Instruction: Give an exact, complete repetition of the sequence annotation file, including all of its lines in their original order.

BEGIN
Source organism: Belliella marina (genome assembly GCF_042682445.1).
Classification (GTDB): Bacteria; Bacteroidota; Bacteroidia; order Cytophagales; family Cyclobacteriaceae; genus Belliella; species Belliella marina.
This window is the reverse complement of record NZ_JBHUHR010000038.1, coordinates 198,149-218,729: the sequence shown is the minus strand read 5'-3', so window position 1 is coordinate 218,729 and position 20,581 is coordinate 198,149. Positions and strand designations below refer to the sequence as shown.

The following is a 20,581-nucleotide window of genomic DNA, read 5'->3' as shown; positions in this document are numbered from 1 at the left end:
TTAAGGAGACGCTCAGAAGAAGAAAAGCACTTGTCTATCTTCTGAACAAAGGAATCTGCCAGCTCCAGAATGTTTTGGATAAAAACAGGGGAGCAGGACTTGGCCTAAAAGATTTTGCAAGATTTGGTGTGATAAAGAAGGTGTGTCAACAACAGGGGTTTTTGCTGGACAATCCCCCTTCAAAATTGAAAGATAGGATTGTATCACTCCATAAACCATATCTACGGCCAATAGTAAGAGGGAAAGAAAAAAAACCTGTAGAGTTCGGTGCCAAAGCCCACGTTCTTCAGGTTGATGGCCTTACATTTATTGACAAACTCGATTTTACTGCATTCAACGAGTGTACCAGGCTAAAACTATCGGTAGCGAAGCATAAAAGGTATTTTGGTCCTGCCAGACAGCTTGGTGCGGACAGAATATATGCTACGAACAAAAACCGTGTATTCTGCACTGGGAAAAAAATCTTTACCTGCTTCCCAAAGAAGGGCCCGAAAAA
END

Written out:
Source organism: Belliella marina (genome assembly GCF_042682445.1).
Classification (GTDB): Bacteria; Bacteroidota; Bacteroidia; order Cytophagales; family Cyclobacteriaceae; genus Belliella; species Belliella marina.
This window is the reverse complement of record NZ_JBHUHR010000038.1, coordinates 198,149-218,729: the sequence shown is the minus strand read 5'-3', so window position 1 is coordinate 218,729 and position 20,581 is coordinate 198,149. Positions and strand designations below refer to the sequence as shown.

The following is a 20,581-nucleotide window of genomic DNA, read 5'->3' as shown; positions in this document are numbered from 1 at the left end:
TTAAGGAGACGCTCAGAAGAAGAAAAGCACTTGTCTATCTTCTGAACAAAGGAATCTGCCAGCTCCAGAATGTTTTGGATAAAAACAGGGGAGCAGGACTTGGCCTAAAAGATTTTGCAAGATTTGGTGTGATAAAGAAGGTGTGTCAACAACAGGGGTTTTTGCTGGACAATCCCCCTTCAAAATTGAAAGATAGGATTGTATCACTCCATAAACCATATCTACGGCCAATAGTAAGAGGGAAAGAAAAAAAACCTGTAGAGTTCGGTGCCAAAGCCCACGTTCTTCAGGTTGATGGCCTTACATTTATTGACAAACTCGATTTTACTGCATTCAACGAGTGTACCAGGCTAAAACTATCGGTAGCGAAGCATAAAAGGTATTTTGGTCCTGCCAGACAGCTTGGTGCGGACAGAATATATGCTACGAACAAAAACCGTGTATTCTGCACTGGGAAAAAAATCTTTACCTGCTTCCCAAAGAAGGGCCCGAAAAA